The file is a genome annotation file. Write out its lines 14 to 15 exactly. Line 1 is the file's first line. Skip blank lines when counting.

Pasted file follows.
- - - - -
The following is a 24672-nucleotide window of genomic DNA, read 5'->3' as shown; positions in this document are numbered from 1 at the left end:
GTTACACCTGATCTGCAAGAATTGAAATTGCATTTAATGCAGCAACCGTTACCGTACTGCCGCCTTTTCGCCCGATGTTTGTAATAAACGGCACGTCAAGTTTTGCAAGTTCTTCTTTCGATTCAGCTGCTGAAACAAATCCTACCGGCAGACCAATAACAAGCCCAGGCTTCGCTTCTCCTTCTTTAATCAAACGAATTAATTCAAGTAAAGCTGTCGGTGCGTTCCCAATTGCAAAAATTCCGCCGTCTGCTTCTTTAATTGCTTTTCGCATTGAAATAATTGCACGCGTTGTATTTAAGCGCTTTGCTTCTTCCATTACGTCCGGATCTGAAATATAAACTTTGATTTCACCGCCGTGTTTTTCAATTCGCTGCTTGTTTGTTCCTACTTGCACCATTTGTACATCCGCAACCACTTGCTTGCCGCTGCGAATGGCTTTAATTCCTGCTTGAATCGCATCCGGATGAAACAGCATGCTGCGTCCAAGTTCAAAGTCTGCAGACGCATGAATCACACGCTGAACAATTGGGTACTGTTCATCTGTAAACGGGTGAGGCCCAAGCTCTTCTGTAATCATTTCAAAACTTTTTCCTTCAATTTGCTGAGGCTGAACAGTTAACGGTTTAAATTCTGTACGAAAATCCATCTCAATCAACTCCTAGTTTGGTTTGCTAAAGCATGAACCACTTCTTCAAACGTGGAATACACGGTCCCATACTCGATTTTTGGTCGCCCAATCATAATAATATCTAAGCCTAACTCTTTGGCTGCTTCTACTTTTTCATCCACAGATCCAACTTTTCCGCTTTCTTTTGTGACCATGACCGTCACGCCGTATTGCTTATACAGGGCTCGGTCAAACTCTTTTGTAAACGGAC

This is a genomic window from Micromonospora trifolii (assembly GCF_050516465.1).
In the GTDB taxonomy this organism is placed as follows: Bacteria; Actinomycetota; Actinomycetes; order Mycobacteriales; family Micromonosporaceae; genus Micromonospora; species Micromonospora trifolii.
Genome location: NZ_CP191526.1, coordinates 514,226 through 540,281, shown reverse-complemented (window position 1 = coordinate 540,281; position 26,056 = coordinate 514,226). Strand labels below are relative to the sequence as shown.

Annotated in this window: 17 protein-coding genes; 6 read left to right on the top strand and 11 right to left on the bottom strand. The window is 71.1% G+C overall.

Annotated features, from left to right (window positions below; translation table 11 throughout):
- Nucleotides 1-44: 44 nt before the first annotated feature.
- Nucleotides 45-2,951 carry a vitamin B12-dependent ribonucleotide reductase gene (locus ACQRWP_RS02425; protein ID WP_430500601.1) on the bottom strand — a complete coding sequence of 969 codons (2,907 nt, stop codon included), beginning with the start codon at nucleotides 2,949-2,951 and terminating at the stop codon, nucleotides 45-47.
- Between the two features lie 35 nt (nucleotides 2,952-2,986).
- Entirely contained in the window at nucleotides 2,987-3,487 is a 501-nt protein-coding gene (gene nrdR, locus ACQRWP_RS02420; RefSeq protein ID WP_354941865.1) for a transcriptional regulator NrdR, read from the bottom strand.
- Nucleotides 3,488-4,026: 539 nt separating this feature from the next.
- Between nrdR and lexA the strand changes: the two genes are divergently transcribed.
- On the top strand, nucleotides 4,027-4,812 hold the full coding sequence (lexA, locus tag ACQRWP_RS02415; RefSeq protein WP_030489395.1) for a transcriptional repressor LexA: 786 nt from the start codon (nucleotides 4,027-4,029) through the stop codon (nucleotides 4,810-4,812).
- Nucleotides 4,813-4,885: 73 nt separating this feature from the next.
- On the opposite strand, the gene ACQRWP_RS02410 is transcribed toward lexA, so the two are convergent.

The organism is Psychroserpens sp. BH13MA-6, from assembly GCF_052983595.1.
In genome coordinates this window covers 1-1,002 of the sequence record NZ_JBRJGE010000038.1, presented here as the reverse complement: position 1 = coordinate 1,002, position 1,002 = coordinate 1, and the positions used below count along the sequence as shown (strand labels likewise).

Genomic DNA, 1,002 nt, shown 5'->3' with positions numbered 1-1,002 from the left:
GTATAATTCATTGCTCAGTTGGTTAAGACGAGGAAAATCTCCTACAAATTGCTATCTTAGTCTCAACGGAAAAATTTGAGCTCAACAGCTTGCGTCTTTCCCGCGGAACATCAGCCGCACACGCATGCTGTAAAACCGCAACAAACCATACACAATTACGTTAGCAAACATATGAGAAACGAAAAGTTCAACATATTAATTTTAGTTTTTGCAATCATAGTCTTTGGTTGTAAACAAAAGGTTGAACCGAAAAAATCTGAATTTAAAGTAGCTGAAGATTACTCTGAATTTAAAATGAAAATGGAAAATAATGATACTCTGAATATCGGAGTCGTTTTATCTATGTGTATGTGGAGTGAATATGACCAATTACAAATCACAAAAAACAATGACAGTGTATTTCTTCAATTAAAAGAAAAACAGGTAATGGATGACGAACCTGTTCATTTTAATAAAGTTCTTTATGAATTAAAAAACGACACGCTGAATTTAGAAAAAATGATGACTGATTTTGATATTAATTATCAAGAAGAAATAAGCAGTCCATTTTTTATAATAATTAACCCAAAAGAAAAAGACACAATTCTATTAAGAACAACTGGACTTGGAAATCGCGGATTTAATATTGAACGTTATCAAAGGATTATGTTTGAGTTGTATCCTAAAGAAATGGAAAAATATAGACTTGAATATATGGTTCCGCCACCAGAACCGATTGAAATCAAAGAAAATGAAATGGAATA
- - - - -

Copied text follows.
- On the top strand, nucleotides 4,027-4,812 hold the full coding sequence (lexA, locus tag ACQRWP_RS02415; RefSeq protein WP_030489395.1) for a transcriptional repressor LexA: 786 nt from the start codon (nucleotides 4,027-4,029) through the stop codon (nucleotides 4,810-4,812).
- Nucleotides 4,813-4,885: 73 nt separating this feature from the next.